The “Get To Know” line of articles are built to get a better impression of what I love/hate, and why, through a more direct means. While my tastes have been quite unconventional to the “norm” we’ve seen, I feel as if it’d be beneficial to run a series of articles that go into what I adore, and deplore, about gaming, and why.
I alluded to a major project I was going to work on throughout 2018, but due to repeated illnesses, I was unable to produce a healthy enough queue to get it going. That project was going to be my top 100 games of all-time, in which I would go into a great bit of detail on each game, and why it has a position on said list.
With this miniseries I have going with Get To Know, it’s given me a renewed sense of urgency to try and get some portion of this project revealed and shared with everyone. Instead of being overly ambitious, I’ll truncate the list to a top 25; that’s more than enough to show the kinds of games I adore the most, and the genres that they represent.
- Developer: Square Enix
- Publisher: Square Enix
- Platform: Nintendo DS
- Genre: Tactical RPG
- Release date: 6/24/08
- Rating: 8.9
What is Final Fantasy Tactics Advance 2?
Following the severely underrated and seriously addicting GBA release years prior, Final Fantasy Tactics Advance 2 is a more light-hearted approach to the tactical RPG genre when compared to the PlayStation incarnation.
What warrants Final Fantasy Tactics Advance 2‘s inclusion on this list?
It’s rare when it feels like I’ve played a game for so long that the cartridge/CD/DVD fused into the system its self. Final Fantasy Tactics Advance 2 was one of those titles, where I logged on over 256 hours before I even completed the game, and it was some of the most enjoyable time I’ve spent with a handheld title.
The first game, on the Game Boy Advance, I logged in about half as many hours, but it began my slow infatuation with the tactical RPG genre. While the Disgaea franchise might have whet my appetite for the genre, it never satisfied my hunger for the genre like the Tactics Advance series has. Final Fantasy Tactics on the PlayStation was fine and dandy, though it felt a bit too harsh with its difficulty at times. That was never the case for the Advance line.
There’s something to be said about its simplicity, where newcomers to the genre could easily begin to understand the nuances more quickly, yet still be just challenging enough to satisfy seasoned veterans. Each class has multiple skills, and acquiring new classes is always a thrill. The minimalist visuals add to the charm, and even the sense that this is more geared towards a beginner or intermediate to the genre. That’s not a ding against FFTA2; it goes hand in hand with the rest of the package.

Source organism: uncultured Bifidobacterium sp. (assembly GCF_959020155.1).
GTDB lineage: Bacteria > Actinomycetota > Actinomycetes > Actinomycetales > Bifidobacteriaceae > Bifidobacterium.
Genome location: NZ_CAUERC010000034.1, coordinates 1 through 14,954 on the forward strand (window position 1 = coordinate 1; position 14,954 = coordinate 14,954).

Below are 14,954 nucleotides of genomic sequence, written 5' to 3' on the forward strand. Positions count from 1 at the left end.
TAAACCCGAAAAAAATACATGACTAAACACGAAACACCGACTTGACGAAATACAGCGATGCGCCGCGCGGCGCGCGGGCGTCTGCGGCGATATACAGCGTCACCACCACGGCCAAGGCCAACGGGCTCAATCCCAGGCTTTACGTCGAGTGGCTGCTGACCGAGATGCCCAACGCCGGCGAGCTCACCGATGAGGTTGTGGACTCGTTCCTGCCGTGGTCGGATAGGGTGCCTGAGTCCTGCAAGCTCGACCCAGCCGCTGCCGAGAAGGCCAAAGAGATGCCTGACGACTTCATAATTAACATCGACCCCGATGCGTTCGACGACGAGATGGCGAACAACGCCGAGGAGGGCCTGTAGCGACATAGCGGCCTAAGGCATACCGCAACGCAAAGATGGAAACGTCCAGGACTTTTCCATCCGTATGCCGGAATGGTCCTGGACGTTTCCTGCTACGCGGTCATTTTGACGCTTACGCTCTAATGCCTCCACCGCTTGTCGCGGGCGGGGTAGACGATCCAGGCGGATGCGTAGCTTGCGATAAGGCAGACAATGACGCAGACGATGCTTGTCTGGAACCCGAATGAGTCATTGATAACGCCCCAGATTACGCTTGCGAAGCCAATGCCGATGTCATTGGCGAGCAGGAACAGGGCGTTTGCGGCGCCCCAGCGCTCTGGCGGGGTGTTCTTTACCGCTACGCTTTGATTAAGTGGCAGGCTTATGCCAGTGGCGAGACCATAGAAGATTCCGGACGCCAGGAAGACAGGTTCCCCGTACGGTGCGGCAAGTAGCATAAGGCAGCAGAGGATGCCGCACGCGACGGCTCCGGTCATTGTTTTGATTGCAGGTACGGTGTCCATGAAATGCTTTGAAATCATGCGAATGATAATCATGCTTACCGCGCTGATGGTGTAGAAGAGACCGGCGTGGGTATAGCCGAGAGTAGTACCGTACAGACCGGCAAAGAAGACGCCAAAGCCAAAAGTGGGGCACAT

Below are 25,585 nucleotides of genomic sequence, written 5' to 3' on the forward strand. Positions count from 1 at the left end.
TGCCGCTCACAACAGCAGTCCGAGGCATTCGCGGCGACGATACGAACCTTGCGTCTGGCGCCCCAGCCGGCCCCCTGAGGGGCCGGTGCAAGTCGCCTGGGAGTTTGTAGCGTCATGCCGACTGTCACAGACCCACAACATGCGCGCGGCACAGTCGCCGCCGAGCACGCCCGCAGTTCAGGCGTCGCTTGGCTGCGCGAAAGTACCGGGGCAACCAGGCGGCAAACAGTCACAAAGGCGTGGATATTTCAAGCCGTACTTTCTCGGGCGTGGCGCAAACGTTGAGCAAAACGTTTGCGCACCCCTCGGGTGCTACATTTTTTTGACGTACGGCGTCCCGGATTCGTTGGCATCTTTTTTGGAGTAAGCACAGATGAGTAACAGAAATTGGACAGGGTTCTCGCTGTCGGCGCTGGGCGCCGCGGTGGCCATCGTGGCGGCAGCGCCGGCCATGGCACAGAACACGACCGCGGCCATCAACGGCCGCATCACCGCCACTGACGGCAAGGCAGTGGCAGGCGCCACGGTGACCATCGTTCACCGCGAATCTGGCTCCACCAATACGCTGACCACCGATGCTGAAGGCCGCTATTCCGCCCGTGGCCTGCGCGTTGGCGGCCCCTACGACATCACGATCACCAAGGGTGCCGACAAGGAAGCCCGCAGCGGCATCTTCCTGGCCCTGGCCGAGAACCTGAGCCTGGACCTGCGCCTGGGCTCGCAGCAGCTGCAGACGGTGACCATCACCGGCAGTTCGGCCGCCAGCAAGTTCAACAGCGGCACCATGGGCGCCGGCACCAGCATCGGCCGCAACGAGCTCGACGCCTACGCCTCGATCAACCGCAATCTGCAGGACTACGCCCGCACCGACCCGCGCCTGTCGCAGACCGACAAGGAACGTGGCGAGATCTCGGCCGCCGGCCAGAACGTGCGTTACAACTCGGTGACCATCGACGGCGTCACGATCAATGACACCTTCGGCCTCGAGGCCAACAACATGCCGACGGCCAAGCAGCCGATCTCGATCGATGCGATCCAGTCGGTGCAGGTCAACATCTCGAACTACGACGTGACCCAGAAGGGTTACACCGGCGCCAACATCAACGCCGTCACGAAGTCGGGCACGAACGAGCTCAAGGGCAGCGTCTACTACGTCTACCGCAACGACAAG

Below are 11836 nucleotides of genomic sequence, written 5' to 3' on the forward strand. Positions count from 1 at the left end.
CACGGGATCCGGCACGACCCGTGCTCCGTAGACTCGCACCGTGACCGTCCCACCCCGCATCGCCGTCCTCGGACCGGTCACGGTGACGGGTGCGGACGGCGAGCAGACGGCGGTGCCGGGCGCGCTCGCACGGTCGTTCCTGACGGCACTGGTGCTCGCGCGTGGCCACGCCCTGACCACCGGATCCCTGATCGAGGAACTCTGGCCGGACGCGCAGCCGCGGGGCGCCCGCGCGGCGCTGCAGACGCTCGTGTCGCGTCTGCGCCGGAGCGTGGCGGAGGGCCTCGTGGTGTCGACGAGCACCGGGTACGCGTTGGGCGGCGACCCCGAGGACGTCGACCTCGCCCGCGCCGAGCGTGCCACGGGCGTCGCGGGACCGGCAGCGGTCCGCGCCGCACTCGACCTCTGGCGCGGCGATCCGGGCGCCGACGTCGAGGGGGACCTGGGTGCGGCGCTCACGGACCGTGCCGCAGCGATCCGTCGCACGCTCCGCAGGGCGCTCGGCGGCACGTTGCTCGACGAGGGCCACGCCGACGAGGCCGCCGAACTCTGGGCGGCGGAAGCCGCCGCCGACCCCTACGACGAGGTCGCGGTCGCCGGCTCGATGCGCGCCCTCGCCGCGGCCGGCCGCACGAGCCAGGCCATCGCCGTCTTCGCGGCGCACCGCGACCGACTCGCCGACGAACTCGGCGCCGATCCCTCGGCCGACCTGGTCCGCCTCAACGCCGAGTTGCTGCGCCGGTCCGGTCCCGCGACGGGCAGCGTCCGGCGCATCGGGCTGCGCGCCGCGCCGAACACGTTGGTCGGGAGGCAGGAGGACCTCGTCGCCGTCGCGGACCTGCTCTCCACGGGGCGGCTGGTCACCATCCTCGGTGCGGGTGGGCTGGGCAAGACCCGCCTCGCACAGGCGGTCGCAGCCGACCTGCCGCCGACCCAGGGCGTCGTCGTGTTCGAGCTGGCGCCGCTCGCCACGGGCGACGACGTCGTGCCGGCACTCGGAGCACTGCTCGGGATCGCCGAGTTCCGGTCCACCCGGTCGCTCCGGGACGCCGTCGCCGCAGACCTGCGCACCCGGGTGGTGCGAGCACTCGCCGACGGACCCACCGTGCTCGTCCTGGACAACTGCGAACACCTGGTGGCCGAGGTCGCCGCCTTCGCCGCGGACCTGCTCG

And even still, it didn’t feel like it was a dumb down experience, or that it was a little too simplistic. It was such a perfect balance of easing players into the genre with a more streamlined and simplistic approach, yet the experimentation with different classes and such opened the door for enough depth and strategy that the experience felt properly paced and fairly challenging, without going to either extreme. It was the completionist in me that occasionally appears with some games, that had me trying to get every class and max them all out on at least the main protagonist. Even when I was a small handful of missions away from completing the main quest, I would work side missions and forego concluding the adventure.
I remember taking the bus to work instead of the subway, waking up earlier to accommodate the extra time needed to make it on time, just to have more time with Final Fantasy Tactics Advance 2. It was easily enough time for at least one full encounter, and it made me look forward to tackling more encounters during lunch and after my shift. Hell, even during my shifts I would get some playtime in (I did work as an assistant manager in a game store, so that was more than encouraged, so long as everyone was attended to). Even after I was laid off, I sought the enjoyable gameplay of Final Fantasy Tactics Advance 2 to ease the uncertainty.
The gameplay though, regardless of whether it may be skewed more towards a non-hardcore crowd, was addicting, and oh so satisfying. If you’ve ever wanted to give the tactical RPG genre a try, but didn’t know a good starting point, Final Fantasy Tactics Advance 2 is the single best starting point you can ask for. There’s more than enough depth underneath it’s more lax difficulty, and it’s always a blast leveling new classes. A third installment really should be released on the 3DS or the Switch. Hell, I’d take a compilation of the first two games on said systems. It’s a franchise that deserves more press and more eyes on it, and the second title is as good a tactical RPG as it gets, IMO.
Record setting performance.
Final Fantasy Tactics Advance 2 holds the record for longest time a disc or cartridge has ever stayed inside said unit, just north of six months. While I may not have played it for six months straight, the fact is the game was never removed in all that time. Culdcept Revolt had a three month stay in my 3DS, although I did finally swap it out for something else.